Wedbush Securities analyst Michael Pachter has been studying and commenting on the video games industry for decades, and is notable for not holding back on his observations of what is now a $138 billion business.
Speaking with VentureBeat at the recent Video Game Bar Association event in Los Angeles, the topic of loot boxes came up. The controversial revenue source has been the subject of many an opinion piece in recent years, and Pachter says that the fault lies in the consumer:
“There are three alternative outcomes for what’s going on with proposed regulation and legislation. Either the publishers comply and get rid of loot boxes, which I think is a low-probability outcome, or they fight, which I think is a high-probability outcome, or they withdraw from those countries and let the consumer bitch and moan, which I think is the most likely outcome.
Why are there loot boxes? Because consumers are stupid and they’ll spend thousands of dollars trying to get that hard-to-get thing. If you put it up for sale for $500 they won’t buy it. I mean, I actually think the Chinese solution – posting the odds of getting each item – is the right way to do it. This thing has a 1-in-250 chance in the loot box, or you can buy it for $250. Then people realize, I have to buy 250 loot boxes for $600 to get it? Then they’ll just buy it.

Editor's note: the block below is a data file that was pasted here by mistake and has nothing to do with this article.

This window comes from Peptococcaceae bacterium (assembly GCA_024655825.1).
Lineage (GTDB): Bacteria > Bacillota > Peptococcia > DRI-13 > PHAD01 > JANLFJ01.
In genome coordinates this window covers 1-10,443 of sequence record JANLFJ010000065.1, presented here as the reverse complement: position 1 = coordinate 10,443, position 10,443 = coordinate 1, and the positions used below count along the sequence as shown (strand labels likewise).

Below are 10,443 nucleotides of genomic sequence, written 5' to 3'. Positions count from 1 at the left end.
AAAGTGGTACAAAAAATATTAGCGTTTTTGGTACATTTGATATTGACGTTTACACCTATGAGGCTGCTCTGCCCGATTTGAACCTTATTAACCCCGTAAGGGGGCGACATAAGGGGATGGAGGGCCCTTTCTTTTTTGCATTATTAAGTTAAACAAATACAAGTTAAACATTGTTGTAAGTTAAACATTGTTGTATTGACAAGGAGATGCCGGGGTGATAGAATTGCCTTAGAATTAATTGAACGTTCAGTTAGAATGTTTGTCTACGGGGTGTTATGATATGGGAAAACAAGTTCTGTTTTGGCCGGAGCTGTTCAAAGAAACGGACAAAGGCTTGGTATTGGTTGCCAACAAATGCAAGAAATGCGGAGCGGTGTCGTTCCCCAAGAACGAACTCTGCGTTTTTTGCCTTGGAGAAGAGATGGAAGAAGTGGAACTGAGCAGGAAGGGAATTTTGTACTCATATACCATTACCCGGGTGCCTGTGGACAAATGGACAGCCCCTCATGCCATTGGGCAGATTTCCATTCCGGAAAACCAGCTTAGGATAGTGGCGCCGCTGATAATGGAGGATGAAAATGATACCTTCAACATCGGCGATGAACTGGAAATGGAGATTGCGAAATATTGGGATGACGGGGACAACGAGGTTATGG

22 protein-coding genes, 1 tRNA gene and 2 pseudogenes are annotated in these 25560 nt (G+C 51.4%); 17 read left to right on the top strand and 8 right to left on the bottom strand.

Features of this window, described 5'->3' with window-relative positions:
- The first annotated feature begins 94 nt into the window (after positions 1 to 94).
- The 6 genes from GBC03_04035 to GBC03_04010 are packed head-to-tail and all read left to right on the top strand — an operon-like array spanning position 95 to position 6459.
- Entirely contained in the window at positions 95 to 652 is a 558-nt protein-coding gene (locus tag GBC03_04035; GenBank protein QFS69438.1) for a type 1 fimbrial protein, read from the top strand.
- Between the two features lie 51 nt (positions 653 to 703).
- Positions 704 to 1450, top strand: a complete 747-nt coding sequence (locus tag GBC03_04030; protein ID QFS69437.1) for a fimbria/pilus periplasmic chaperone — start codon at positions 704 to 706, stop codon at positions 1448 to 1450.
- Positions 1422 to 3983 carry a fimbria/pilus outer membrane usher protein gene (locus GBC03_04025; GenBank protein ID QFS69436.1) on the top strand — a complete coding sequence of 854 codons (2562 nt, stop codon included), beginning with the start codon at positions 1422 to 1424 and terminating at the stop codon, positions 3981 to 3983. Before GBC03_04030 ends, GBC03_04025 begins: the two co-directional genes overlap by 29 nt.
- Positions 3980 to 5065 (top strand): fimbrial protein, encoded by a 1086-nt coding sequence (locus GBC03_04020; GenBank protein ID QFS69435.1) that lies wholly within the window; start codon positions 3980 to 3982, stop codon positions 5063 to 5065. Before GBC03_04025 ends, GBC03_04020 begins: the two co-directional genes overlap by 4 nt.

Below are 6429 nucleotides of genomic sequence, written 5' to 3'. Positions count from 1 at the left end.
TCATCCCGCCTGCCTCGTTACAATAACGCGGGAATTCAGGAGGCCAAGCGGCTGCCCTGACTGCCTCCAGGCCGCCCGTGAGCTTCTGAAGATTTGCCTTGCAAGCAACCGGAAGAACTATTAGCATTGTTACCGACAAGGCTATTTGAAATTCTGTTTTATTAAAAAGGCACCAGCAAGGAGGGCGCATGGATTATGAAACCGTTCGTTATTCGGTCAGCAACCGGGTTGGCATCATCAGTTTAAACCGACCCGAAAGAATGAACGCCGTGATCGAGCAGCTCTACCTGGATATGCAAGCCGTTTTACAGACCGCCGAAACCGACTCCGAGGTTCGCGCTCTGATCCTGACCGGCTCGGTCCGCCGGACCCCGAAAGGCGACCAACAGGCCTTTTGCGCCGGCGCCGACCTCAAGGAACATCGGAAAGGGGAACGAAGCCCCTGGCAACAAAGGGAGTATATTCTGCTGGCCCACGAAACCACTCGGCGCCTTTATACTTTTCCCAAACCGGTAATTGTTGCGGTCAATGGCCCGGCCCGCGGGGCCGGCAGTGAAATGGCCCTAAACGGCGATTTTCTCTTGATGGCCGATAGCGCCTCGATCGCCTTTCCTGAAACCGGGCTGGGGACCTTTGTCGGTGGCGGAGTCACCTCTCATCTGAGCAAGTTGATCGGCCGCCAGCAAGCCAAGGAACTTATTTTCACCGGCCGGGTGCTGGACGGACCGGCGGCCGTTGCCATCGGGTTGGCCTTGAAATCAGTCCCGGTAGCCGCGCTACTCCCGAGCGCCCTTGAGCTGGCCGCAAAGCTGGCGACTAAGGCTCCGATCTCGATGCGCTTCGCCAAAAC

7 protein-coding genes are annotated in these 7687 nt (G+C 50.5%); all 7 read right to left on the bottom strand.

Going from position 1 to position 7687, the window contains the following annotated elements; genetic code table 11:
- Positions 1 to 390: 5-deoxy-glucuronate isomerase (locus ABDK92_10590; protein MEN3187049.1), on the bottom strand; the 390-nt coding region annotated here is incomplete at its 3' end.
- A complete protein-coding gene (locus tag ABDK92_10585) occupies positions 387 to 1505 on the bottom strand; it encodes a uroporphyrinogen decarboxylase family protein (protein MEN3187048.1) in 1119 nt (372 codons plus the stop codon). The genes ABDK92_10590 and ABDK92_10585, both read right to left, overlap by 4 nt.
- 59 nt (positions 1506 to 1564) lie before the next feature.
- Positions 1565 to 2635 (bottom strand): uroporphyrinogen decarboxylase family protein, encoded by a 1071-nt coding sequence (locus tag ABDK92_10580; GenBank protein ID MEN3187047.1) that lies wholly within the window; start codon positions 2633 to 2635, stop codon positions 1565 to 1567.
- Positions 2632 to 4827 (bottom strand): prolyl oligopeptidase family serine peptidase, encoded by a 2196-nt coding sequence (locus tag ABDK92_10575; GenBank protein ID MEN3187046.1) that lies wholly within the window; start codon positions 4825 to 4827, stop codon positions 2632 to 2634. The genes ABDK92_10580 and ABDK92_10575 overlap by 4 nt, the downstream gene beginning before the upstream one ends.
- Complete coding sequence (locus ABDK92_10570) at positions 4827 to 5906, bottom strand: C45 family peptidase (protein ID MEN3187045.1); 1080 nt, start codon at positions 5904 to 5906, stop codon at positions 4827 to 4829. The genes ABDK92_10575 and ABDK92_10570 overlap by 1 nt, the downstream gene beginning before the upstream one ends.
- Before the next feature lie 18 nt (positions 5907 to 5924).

In the U.S., there’s very low probability anybody passes legislation to regulate loot boxes. The guys in Hawaii are just f–king morons… their solution was, loot boxes are gambling. Gambling is illegal under Hawaii law. Therefore you can’t buy a loot box until you’re 21. Does that mean you can gamble when you’re 21 in Hawaii as well? There’s no chance that law is upheld. They’re not going to get it passed, because somebody in that legislature actually went to law school. Somebody in their staff is going to look at that Hawaii law. They’re idiots. I don’t think any of that stuff happens.”
Asked about the biggest disruption coming in the next few years he says it’s going to be the lack of need of consoles as home devices, TVs, etc. become powerful enough that the addressable market for games expands exponentially: “I’d say it’s probably five to seven years of migration, but the game market becomes anybody with a PC or a laptop playing on their television like it’s a console with a controller. That just removes the console purchase as a barrier to entry. You want to be selling software into that.”
You can read the full interview here.